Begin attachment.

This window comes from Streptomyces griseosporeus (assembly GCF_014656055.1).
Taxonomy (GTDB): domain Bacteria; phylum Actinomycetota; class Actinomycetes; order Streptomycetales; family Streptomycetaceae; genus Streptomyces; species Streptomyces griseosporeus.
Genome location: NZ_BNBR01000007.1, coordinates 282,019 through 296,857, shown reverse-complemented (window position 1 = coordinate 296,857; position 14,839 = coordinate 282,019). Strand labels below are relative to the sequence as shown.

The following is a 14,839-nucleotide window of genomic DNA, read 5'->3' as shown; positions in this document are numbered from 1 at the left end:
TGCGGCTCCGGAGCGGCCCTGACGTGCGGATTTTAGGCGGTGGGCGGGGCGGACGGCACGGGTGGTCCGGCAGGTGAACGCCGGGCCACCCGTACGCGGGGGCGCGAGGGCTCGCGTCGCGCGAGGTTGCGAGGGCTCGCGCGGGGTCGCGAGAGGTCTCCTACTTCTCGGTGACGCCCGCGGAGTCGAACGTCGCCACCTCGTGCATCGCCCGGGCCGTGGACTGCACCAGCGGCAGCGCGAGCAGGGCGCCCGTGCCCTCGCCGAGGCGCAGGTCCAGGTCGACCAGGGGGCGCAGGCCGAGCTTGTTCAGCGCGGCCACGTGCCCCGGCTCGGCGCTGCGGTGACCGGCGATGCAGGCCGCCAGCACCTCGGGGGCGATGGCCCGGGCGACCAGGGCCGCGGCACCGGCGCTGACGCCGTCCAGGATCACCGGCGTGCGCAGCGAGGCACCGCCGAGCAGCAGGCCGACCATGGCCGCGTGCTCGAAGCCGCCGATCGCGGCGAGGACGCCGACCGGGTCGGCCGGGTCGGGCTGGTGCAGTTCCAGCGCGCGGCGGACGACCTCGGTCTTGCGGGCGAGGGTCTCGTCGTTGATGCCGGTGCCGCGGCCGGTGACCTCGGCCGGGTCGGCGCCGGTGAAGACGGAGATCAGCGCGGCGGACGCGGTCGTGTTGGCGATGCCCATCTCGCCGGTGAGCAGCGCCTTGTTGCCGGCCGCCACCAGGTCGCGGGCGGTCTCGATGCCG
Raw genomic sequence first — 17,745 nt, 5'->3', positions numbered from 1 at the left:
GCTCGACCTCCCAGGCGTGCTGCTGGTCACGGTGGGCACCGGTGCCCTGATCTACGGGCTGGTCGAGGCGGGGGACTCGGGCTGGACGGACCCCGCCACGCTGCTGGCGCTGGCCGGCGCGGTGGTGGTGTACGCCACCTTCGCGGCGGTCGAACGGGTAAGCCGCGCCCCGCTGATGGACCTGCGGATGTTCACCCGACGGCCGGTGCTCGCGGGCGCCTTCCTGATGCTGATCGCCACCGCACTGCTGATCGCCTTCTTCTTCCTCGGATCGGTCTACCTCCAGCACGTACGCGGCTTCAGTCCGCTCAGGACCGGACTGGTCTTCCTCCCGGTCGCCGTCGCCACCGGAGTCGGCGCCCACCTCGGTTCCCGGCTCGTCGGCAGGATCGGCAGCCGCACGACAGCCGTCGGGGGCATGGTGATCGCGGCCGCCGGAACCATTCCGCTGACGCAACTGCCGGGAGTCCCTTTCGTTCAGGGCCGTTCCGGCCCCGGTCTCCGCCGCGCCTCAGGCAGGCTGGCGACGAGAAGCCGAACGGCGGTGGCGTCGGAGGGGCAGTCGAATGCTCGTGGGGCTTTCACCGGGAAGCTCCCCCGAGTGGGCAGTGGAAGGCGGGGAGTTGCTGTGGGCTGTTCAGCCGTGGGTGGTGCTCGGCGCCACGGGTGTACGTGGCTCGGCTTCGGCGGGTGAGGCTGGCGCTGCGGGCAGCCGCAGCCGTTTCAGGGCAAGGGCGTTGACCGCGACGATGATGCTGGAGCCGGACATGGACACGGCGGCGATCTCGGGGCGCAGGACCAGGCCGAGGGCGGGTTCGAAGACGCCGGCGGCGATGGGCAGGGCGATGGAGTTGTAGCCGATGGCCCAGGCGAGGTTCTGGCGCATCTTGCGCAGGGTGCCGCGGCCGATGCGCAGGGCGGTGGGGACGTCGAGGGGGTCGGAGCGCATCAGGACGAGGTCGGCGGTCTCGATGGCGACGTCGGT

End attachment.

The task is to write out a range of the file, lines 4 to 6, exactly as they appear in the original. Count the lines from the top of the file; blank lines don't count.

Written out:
The following is a 14,839-nucleotide window of genomic DNA, read 5'->3' as shown; positions in this document are numbered from 1 at the left end:
TGCGGCTCCGGAGCGGCCCTGACGTGCGGATTTTAGGCGGTGGGCGGGGCGGACGGCACGGGTGGTCCGGCAGGTGAACGCCGGGCCACCCGTACGCGGGGGCGCGAGGGCTCGCGTCGCGCGAGGTTGCGAGGGCTCGCGCGGGGTCGCGAGAGGTCTCCTACTTCTCGGTGACGCCCGCGGAGTCGAACGTCGCCACCTCGTGCATCGCCCGGGCCGTGGACTGCACCAGCGGCAGCGCGAGCAGGGCGCCCGTGCCCTCGCCGAGGCGCAGGTCCAGGTCGACCAGGGGGCGCAGGCCGAGCTTGTTCAGCGCGGCCACGTGCCCCGGCTCGGCGCTGCGGTGACCGGCGATGCAGGCCGCCAGCACCTCGGGGGCGATGGCCCGGGCGACCAGGGCCGCGGCACCGGCGCTGACGCCGTCCAGGATCACCGGCGTGCGCAGCGAGGCACCGCCGAGCAGCAGGCCGACCATGGCCGCGTGCTCGAAGCCGCCGATCGCGGCGAGGACGCCGACCGGGTCGGCCGGGTCGGGCTGGTGCAGTTCCAGCGCGCGGCGGACGACCTCGGTCTTGCGGGCGAGGGTCTCGTCGTTGATGCCGGTGCCGCGGCCGGTGACCTCGGCCGGGTCGGCGCCGGTGAAGACGGAGATCAGCGCGGCGGACGCGGTCGTGTTGGCGATGCCCATCTCGCCGGTGAGCAGCGCCTTGTTGCCGGCCGCCACCAGGTCGCGGGCGGTCTCGATGCCG
Raw genomic sequence first — 17,745 nt, 5'->3', positions numbered from 1 at the left: